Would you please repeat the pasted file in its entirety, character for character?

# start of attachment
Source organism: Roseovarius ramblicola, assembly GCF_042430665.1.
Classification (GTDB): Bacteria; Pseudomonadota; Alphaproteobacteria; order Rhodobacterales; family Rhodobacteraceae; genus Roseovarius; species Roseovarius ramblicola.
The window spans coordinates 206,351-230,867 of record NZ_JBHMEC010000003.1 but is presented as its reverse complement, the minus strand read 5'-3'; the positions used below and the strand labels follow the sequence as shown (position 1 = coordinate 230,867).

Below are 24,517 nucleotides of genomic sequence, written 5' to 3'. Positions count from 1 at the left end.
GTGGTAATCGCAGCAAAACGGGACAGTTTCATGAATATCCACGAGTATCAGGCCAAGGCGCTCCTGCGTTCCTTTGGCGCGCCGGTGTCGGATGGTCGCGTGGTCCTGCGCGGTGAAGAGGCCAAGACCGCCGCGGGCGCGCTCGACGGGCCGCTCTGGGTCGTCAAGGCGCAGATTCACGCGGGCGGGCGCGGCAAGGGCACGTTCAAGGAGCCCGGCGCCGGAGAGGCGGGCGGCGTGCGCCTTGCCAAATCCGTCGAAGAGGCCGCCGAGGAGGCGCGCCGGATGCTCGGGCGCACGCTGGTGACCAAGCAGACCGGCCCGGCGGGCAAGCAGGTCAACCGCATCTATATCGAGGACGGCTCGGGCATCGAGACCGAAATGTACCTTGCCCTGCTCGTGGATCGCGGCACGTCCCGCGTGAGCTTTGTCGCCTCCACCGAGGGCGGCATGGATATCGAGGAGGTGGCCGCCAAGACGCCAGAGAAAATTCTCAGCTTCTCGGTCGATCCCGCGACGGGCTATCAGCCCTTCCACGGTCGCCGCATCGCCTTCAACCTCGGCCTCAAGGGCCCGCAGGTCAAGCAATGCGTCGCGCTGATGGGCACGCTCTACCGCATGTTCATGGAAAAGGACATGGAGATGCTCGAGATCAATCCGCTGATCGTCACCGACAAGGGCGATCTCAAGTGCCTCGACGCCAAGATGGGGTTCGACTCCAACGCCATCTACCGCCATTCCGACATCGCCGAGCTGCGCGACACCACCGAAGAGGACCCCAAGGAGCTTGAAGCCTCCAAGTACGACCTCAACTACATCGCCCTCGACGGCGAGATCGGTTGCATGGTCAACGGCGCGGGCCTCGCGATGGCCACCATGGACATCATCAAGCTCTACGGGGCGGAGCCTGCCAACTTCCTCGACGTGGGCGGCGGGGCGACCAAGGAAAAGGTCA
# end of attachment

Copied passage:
Source organism: Roseovarius ramblicola, assembly GCF_042430665.1.
Classification (GTDB): Bacteria; Pseudomonadota; Alphaproteobacteria; order Rhodobacterales; family Rhodobacteraceae; genus Roseovarius; species Roseovarius ramblicola.
The window spans coordinates 206,351-230,867 of record NZ_JBHMEC010000003.1 but is presented as its reverse complement, the minus strand read 5'-3'; the positions used below and the strand labels follow the sequence as shown (position 1 = coordinate 230,867).

Below are 24,517 nucleotides of genomic sequence, written 5' to 3'. Positions count from 1 at the left end.
GTGGTAATCGCAGCAAAACGGGACAGTTTCATGAATATCCACGAGTATCAGGCCAAGGCGCTCCTGCGTTCCTTTGGCGCGCCGGTGTCGGATGGTCGCGTGGTCCTGCGCGGTGAAGAGGCCAAGACCGCCGCGGGCGCGCTCGACGGGCCGCTCTGGGTCGTCAAGGCGCAGATTCACGCGGGCGGGCGCGGCAAGGGCACGTTCAAGGAGCCCGGCGCCGGAGAGGCGGGCGGCGTGCGCCTTGCCAAATCCGTCGAAGAGGCCGCCGAGGAGGCGCGCCGGATGCTCGGGCGCACGCTGGTGACCAAGCAGACCGGCCCGGCGGGCAAGCAGGTCAACCGCATCTATATCGAGGACGGCTCGGGCATCGAGACCGAAATGTACCTTGCCCTGCTCGTGGATCGCGGCACGTCCCGCGTGAGCTTTGTCGCCTCCACCGAGGGCGGCATGGATATCGAGGAGGTGGCCGCCAAGACGCCAGAGAAAATTCTCAGCTTCTCGGTCGATCCCGCGACGGGCTATCAGCCCTTCCACGGTCGCCGCATCGCCTTCAACCTCGGCCTCAAGGGCCCGCAGGTCAAGCAATGCGTCGCGCTGATGGGCACGCTCTACCGCATGTTCATGGAAAAGGACATGGAGATGCTCGAGATCAATCCGCTGATCGTCACCGACAAGGGCGATCTCAAGTGCCTCGACGCCAAGATGGGGTTCGACTCCAACGCCATCTACCGCCATTCCGACATCGCCGAGCTGCGCGACACCACCGAAGAGGACCCCAAGGAGCTTGAAGCCTCCAAGTACGACCTCAACTACATCGCCCTCGACGGCGAGATCGGTTGCATGGTCAACGGCGCGGGCCTCGCGATGGCCACCATGGACATCATCAAGCTCTACGGGGCGGAGCCTGCCAACTTCCTCGACGTGGGCGGCGGGGCGACCAAGGAAAAGGTCA